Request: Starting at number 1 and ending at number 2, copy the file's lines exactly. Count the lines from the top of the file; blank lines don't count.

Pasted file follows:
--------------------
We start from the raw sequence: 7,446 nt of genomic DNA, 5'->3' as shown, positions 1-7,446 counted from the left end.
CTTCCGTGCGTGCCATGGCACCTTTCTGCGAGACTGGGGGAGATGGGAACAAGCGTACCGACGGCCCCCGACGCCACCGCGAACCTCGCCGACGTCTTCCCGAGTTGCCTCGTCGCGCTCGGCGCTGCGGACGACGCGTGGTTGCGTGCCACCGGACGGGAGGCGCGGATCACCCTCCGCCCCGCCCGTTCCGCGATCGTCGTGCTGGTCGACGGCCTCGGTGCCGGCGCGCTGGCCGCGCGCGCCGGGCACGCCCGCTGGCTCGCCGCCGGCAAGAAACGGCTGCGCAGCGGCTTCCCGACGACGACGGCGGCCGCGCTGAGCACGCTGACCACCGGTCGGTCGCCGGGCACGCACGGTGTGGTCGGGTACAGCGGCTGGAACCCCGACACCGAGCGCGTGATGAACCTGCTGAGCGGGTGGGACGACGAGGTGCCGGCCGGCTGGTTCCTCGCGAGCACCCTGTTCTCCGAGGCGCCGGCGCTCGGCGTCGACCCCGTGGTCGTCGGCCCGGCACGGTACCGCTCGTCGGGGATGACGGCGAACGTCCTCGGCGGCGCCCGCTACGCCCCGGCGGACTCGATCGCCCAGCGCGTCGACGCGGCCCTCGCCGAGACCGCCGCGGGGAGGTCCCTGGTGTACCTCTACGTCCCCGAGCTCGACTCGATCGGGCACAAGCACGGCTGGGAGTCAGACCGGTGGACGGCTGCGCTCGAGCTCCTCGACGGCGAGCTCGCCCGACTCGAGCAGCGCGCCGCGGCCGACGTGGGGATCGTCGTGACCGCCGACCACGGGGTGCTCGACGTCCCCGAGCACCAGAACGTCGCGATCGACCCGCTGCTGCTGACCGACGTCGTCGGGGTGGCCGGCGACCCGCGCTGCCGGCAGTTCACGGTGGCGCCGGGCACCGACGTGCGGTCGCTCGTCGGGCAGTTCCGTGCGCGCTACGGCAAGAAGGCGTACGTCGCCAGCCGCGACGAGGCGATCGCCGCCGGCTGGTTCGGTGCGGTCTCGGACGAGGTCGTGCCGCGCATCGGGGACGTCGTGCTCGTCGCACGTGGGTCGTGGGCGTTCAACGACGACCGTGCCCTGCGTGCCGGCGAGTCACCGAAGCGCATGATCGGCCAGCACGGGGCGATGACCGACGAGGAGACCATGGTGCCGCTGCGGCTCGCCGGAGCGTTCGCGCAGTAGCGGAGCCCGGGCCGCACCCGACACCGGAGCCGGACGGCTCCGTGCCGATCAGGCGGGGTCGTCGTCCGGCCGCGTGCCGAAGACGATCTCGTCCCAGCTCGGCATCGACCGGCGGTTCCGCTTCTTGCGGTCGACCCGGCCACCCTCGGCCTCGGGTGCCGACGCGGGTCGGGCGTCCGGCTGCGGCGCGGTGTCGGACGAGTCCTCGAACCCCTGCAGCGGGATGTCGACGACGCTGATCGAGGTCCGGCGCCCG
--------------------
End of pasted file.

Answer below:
We start from the raw sequence: 7,446 nt of genomic DNA, 5'->3' as shown, positions 1-7,446 counted from the left end.
CTTCCGTGCGTGCCATGGCACCTTTCTGCGAGACTGGGGGAGATGGGAACAAGCGTACCGACGGCCCCCGACGCCACCGCGAACCTCGCCGACGTCTTCCCGAGTTGCCTCGTCGCGCTCGGCGCTGCGGACGACGCGTGGTTGCGTGCCACCGGACGGGAGGCGCGGATCACCCTCCGCCCCGCCCGTTCCGCGATCGTCGTGCTGGTCGACGGCCTCGGTGCCGGCGCGCTGGCCGCGCGCGCCGGGCACGCCCGCTGGCTCGCCGCCGGCAAGAAACGGCTGCGCAGCGGCTTCCCGACGACGACGGCGGCCGCGCTGAGCACGCTGACCACCGGTCGGTCGCCGGGCACGCACGGTGTGGTCGGGTACAGCGGCTGGAACCCCGACACCGAGCGCGTGATGAACCTGCTGAGCGGGTGGGACGACGAGGTGCCGGCCGGCTGGTTCCTCGCGAGCACCCTGTTCTCCGAGGCGCCGGCGCTCGGCGTCGACCCCGTGGTCGTCGGCCCGGCACGGTACCGCTCGTCGGGGATGACGGCGAACGTCCTCGGCGGCGCCCGCTACGCCCCGGCGGACTCGATCGCCCAGCGCGTCGACGCGGCCCTCGCCGAGACCGCCGCGGGGAGGTCCCTGGTGTACCTCTACGTCCCCGAGCTCGACTCGATCGGGCACAAGCACGGCTGGGAGTCAGACCGGTGGACGGCTGCGCTCGAGCTCCTCGACGGCGAGCTCGCCCGACTCGAGCAGCGCGCCGCGGCCGACGTGGGGATCGTCGTGACCGCCGACCACGGGGTGCTCGACGTCCCCGAGCACCAGAACGTCGCGATCGACCCGCTGCTGCTGACCGACGTCGTCGGGGTGGCCGGCGACCCGCGCTGCCGGCAGTTCACGGTGGCGCCGGGCACCGACGTGCGGTCGCTCGTCGGGCAGTTCCGTGCGCGCTACGGCAAGAAGGCGTACGTCGCCAGCCGCGACGAGGCGATCGCCGCCGGCTGGTTCGGTGCGGTCTCGGACGAGGTCGTGCCGCGCATCGGGGACGTCGTGCTCGTCGCACGTGGGTCGTGGGCGTTCAACGACGACCGTGCCCTGCGTGCCGGCGAGTCACCGAAGCGCATGATCGGCCAGCACGGGGCGATGACCGACGAGGAGACCATGGTGCCGCTGCGGCTCGCCGGAGCGTTCGCGCAGTAGCGGAGCCCGGGCCGCACCCGACACCGGAGCCGGACGGCTCCGTGCCGATCAGGCGGGGTCGTCGTCCGGCCGCGTGCCGAAGACGATCTCGTCCCAGCTCGGCATCGACCGGCGGTTCCGCTTCTTGCGGTCGACCCGGCCACCCTCGGCCTCGGGTGCCGACGCGGGTCGGGCGTCCGGCTGCGGCGCGGTGTCGGACGAGTCCTCGAACCCCTGCAGCGGGATGTCGACGACGCTGATCGAGGTCCGGCGCCCG